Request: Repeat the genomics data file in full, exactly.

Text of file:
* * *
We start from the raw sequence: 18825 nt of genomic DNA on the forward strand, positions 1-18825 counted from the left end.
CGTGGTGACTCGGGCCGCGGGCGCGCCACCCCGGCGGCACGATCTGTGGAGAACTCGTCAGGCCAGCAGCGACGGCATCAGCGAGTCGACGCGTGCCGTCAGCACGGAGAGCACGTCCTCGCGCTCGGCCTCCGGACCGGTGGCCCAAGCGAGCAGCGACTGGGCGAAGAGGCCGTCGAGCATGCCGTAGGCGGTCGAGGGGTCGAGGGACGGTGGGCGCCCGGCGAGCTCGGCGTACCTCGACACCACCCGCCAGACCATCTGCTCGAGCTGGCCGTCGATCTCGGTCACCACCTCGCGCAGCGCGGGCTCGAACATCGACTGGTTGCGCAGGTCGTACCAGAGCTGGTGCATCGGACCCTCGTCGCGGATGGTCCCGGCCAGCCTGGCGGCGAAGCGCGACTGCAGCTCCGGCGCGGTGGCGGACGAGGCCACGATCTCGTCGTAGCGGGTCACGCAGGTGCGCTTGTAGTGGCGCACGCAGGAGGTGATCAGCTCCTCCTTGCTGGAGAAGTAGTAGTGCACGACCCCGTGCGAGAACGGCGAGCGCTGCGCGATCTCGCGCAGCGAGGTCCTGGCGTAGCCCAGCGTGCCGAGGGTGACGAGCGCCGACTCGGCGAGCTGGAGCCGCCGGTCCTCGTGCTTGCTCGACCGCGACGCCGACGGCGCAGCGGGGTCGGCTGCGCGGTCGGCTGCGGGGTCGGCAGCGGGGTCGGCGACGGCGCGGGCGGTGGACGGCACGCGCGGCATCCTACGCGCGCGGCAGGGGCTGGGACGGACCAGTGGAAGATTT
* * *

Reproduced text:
We start from the raw sequence: 18825 nt of genomic DNA on the forward strand, positions 1-18825 counted from the left end.
CGTGGTGACTCGGGCCGCGGGCGCGCCACCCCGGCGGCACGATCTGTGGAGAACTCGTCAGGCCAGCAGCGACGGCATCAGCGAGTCGACGCGTGCCGTCAGCACGGAGAGCACGTCCTCGCGCTCGGCCTCCGGACCGGTGGCCCAAGCGAGCAGCGACTGGGCGAAGAGGCCGTCGAGCATGCCGTAGGCGGTCGAGGGGTCGAGGGACGGTGGGCGCCCGGCGAGCTCGGCGTACCTCGACACCACCCGCCAGACCATCTGCTCGAGCTGGCCGTCGATCTCGGTCACCACCTCGCGCAGCGCGGGCTCGAACATCGACTGGTTGCGCAGGTCGTACCAGAGCTGGTGCATCGGACCCTCGTCGCGGATGGTCCCGGCCAGCCTGGCGGCGAAGCGCGACTGCAGCTCCGGCGCGGTGGCGGACGAGGCCACGATCTCGTCGTAGCGGGTCACGCAGGTGCGCTTGTAGTGGCGCACGCAGGAGGTGATCAGCTCCTCCTTGCTGGAGAAGTAGTAGTGCACGACCCCGTGCGAGAACGGCGAGCGCTGCGCGATCTCGCGCAGCGAGGTCCTGGCGTAGCCCAGCGTGCCGAGGGTGACGAGCGCCGACTCGGCGAGCTGGAGCCGCCGGTCCTCGTGCTTGCTCGACCGCGACGCCGACGGCGCAGCGGGGTCGGCTGCGCGGTCGGCTGCGGGGTCGGCAGCGGGGTCGGCGACGGCGCGGGCGGTGGACGGCACGCGCGGCATCCTACGCGCGCGGCAGGGGCTGGGACGGACCAGTGGAAGATTT